The 16 Days of Activism against Gender-Based Violence Campaign

Today marks the beginning of ‘The 16 Days of Activism against Gender-Based Violence Campaign‘.

This  international campaign originated from the first Women’s Global Leadership Institute coordinated by the Center for Women’s Global Leadership in 1991.  It spans from 25th November 2015 ( the International Day for the Elimination of Violence against Women)  to 10th December 2015 (Human Rights Day) and is a time to galvanize action to end violence against women and girls around the world.

To mark the occasion, the Belfast Domestic Violence Partnership have provided us with ’16 Facts for 16 Days’, an  infographic outlining eye-opening statistics relating to domestic violence worldwide.

Please feel free to share this infographic on your own social media and highlight the importance of the 16 Days of Activism Campaign

BELFAST DVP 16 facts final (2)

If you would ike further information or advice on domestic violence, please feel free to contact us here at life Law NI

16Days

Pre-Nuptial Agreements

engagement

Let’s face it – there is nothing romantic about prenuptial agreements. In fact, I doubt that there is anything that would kill romance faster than these two words being uttered by your significant other when talking about marriage, weddings and honeymoons!

Whilst any engaged couple would anticipate a life long happy commitment, we are all practical enough in this day and age to know that marriages do increasingly end in divorce.

A pre-nuptial agreement is considered by many to be a mature way of saying to one another how family assets should be fairly divided if the marriage were to end. Such an agreement can be entered into in the hope that the same agreement will gather dust over the years and need never be referred to in the future.

Is a pre-nuptial agreement legally binding?

In short, the answer is no, pre-nuptial agreements are not strictly legally binding –indeed, in the past they were considered contrary to public policy as it was thought to undermine the sanctity of marriage.

In 2010,  a Supreme Court Judgment in the case of Radmacher and Granatino looked in detail at the issue of pre-nuptial agreements (as well as post-nuptial agreements). This case has led to a significant move towards the enforceability of these agreements.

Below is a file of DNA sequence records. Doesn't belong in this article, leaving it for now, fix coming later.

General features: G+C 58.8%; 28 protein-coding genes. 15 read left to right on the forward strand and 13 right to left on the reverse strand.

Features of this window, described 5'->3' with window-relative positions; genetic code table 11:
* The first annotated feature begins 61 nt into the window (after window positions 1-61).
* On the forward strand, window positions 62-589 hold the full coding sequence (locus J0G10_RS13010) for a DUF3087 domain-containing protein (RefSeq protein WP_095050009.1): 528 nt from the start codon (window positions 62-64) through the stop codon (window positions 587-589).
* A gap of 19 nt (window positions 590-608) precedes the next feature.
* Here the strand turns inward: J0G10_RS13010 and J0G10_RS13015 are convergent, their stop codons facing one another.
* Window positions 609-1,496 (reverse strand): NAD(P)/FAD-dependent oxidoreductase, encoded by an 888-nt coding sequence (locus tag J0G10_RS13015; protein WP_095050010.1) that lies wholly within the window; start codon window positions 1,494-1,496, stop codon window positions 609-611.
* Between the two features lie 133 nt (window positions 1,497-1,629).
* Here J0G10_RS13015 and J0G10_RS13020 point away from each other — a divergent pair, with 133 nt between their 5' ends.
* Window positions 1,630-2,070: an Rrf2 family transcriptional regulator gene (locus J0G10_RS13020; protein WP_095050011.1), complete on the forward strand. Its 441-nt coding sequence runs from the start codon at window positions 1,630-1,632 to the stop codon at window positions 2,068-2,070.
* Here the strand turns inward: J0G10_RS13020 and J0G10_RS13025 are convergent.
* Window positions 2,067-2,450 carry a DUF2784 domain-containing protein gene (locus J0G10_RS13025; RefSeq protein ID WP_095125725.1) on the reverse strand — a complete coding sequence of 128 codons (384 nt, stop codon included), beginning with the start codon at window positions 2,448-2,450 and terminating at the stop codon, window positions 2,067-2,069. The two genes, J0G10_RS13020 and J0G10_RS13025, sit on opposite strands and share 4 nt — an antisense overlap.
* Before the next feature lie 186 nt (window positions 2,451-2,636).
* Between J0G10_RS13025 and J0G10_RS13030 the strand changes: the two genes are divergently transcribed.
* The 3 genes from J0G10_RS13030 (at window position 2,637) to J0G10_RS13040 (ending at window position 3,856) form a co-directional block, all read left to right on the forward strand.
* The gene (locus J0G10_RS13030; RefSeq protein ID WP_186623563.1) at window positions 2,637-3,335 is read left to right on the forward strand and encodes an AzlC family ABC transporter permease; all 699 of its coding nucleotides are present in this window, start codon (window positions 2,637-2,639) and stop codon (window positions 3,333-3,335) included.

The Supreme Court decided that while pre-nuptial and post-nuptial agreements are not binding in themselves, there will now be a “presumption” in favour of such agreements. In effect, this means that a Court will now uphold a pre-nuptial agreement in all cases except those where either spouse can show that it would be unfair to do so.

Should I sign a pre-nuptial agreement before I get married?

It is advisable for people, particularly those who bring to the marriage inheritances or family businesses or are entering a second marriage, to enter into pre-nuptial agreements prior to and in anticipation of marriage. The agreement will record how the couple intend to divide their assets if the marriage breaks down at a later date.

As long as the terms of the pre-nuptial agreement are entered into fairly and address both parties needs then it is likely that it will hold good.

if you would like any further information on pre-nuptial agreements, please conatct us here

Protecting Your Child Online

The NSPCC are the leading children’s charity fighting to end child abuse in the UK and Channel Islands.  The primary aim of the NSPCC is to help children who have been abused rebuild their lives, protect those at risk, and find the best ways of preventing abuse  from happening.  

In her guest blog for Life Law NI,  NSPCC Local Campaigns Manager in Northern Ireland Margaret Gallagher sets out ways in which parents can help protect their children from some of the risks they can be exposed to by being online

NSPCCbeshareaware

We always try to teach our children that it’s good to share, but online it’s different.                                                                       

We know parents can feel confused by the internet – it’s constantly changing and can be hard to keep up with the latest apps and trends.  It can be particularly tricky for parents of children aged around 8-12 years old as this is the age when children start doing more online, becoming independent and using different devices.